For the second time in a month, a California community has rejected an oil company’s plans to ship crude oil on long trains through Sacramento and other cities to coastal refineries.
The San Luis Obispo County Planning Commission on Wednesday voted to reject a request by Phillips 66 Co. to build a facility at its Nipomo Mesa refinery that would allow it to receive oil shipments via three trains a week, some of which likely would have traveled through Sacramento and other Northern California communities.
The 3-2 vote to deny Phillips can be appealed by the company to the county Board of Supervisors.
Two weeks ago, the City Council in Benicia unanimously rejected a proposal by Valero Refining Co. that would have allowed it to receive oil from two 50-car trains daily on rail lines through downtown Sacramento, Roseville, West Sacramento, Davis, Dixon and other Northern California communities, as well as through the Feather River Canyon watershed.
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Both oil companies were seeking local approval to build spur rail lines and oil transfer stations at their refineries to access oil from North American crude-oil fields, which have seen a boom from new hydraulic fracturing – or fracking – technology.
The requests pitted the oil companies against anti-oil activists, environmentalists and leaders of communities along rail lines, including officials in Sacramento and Davis who said they were concerned about the potential for catastrophic derailment and fires involving the volatile liquid.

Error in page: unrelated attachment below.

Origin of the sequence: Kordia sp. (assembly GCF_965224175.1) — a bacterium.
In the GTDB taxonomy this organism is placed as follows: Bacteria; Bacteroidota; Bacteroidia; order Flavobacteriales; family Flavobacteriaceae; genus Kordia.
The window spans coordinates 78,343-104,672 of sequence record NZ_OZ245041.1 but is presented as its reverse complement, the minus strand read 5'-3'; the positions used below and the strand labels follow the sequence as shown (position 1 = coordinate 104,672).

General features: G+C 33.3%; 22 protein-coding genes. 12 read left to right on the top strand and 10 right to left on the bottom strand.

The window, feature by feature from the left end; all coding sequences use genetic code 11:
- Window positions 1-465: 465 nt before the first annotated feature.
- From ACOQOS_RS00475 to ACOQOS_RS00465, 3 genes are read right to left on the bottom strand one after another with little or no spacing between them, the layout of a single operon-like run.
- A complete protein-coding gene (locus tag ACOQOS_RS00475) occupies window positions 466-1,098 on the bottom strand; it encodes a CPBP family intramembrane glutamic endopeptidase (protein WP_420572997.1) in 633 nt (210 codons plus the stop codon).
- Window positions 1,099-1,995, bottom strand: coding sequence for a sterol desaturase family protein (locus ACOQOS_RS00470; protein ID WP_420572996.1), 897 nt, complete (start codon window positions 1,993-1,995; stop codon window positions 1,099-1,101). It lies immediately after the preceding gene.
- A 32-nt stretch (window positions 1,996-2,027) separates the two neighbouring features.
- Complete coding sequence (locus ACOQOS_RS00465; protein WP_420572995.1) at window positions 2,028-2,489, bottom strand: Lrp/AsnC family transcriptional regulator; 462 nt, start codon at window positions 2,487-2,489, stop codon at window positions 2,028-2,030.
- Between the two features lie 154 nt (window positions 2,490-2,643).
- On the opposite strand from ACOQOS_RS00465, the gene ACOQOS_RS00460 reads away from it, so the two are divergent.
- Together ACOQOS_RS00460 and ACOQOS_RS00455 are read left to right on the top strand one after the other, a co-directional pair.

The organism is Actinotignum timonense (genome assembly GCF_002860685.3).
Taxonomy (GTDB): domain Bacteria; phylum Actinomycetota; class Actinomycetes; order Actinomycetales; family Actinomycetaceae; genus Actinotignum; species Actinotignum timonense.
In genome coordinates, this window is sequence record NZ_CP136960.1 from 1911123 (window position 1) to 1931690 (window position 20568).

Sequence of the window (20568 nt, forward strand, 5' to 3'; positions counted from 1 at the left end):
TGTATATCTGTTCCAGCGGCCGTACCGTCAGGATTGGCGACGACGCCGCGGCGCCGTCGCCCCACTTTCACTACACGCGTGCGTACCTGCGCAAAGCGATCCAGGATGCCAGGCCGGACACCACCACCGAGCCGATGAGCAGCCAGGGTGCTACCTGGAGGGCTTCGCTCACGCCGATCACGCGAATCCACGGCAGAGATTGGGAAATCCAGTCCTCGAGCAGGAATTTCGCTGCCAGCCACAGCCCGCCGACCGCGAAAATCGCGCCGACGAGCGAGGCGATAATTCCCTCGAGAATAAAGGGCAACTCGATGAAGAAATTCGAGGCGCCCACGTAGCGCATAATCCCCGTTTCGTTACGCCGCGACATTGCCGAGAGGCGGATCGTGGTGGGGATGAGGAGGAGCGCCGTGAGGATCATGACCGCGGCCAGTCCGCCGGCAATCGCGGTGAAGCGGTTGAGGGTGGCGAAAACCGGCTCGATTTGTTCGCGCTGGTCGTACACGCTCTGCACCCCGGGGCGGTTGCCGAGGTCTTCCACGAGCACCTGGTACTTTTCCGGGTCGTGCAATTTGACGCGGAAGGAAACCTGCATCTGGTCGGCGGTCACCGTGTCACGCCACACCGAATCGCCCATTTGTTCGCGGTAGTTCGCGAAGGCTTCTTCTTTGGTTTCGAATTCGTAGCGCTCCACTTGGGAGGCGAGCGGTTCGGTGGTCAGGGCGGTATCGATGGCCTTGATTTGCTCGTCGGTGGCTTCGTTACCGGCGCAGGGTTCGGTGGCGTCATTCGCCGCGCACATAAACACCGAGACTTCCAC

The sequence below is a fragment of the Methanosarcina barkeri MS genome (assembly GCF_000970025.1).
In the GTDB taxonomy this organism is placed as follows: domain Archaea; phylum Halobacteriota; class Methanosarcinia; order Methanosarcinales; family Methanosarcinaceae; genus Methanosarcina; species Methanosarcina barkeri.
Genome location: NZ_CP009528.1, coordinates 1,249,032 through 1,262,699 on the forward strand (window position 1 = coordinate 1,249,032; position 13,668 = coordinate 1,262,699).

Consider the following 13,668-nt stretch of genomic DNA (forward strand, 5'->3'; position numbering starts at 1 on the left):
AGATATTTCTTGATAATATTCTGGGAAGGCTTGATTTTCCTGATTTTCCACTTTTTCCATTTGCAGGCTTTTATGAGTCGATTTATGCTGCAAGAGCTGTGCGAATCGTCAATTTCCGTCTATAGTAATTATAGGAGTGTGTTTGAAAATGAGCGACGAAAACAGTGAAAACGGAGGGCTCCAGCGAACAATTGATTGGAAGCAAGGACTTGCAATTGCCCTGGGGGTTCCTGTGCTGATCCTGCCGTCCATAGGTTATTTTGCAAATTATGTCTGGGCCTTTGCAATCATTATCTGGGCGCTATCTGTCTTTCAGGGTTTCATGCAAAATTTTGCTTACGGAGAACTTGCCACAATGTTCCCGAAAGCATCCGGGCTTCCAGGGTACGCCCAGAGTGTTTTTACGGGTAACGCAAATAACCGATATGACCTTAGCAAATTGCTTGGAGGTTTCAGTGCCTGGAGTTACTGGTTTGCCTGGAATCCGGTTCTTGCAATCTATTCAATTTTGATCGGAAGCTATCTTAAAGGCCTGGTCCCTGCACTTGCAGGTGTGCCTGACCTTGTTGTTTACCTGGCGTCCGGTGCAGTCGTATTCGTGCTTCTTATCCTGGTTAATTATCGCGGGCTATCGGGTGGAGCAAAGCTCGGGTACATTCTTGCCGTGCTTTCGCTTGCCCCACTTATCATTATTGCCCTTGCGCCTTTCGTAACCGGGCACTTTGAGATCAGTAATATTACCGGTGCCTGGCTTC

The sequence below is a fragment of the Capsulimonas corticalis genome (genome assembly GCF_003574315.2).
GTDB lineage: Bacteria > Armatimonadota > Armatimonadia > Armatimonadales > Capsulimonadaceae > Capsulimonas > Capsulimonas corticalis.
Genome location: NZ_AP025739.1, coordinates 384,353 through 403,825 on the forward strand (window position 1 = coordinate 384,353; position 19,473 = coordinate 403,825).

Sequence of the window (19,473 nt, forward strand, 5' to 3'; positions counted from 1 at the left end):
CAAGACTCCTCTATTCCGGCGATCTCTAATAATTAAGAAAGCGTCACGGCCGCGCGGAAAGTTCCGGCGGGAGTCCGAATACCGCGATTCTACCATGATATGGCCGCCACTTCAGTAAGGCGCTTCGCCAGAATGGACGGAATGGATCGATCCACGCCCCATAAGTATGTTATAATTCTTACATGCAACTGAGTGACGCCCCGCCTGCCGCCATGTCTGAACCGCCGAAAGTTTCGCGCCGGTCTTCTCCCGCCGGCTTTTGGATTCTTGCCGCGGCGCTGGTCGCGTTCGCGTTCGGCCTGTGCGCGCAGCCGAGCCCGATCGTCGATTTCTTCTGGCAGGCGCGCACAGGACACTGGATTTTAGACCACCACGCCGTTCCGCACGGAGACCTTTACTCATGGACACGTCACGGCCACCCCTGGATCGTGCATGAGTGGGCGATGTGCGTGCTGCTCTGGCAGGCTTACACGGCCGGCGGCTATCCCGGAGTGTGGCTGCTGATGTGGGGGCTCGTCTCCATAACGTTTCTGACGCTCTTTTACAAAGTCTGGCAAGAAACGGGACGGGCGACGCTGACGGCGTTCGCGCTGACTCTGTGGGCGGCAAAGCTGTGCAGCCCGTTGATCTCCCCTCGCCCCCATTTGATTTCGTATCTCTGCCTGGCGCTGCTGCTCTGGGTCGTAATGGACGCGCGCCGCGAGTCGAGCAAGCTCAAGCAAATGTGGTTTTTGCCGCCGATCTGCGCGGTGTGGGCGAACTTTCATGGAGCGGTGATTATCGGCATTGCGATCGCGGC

The increase in crude-oil train shipments nationally has led to more derailments and explosions over the last half-dozen years. The worst of those accidents killed 47 people in a Canadian town three years ago. Although oil trains have become common in many areas, large oil shipments on rail remain rare in California, due in part to opposition. Several 100-car trains of volatile oil from the Bakken region of North Dakota traveled through midtown Sacramento in 2014 to the Bay Area, but those shipments stopped late that year.
Local leaders cheered the decisions by Benicia and San Luis Obispo to reject the plans. Yolo County Supervisor Don Saylor said the Benicia council decision, in particular, sends a message nationally that local communities can have a say over whether or not mile-long oil trains will travel through their communities.
“The community of Benicia, in the crosshairs of history, made one of those decisions that will make a difference for the country. They stood up and said the safety of our communities matters,” Saylor said.
In a letter this week, a Valero oil company attorney contended the city of Benicia acted illegally when it rejected Valero’s plan to ship two 50-car oil trains a day through Northern California to the company’s Benicia refinery. Benicia officials, however, said they believe their decision is legally solid.
Valero officials have suggested in the past they might sue the city. Valero spokesman Chris Howe in an email this week to The Sacramento Bee said the company “continues to consider all of its options.”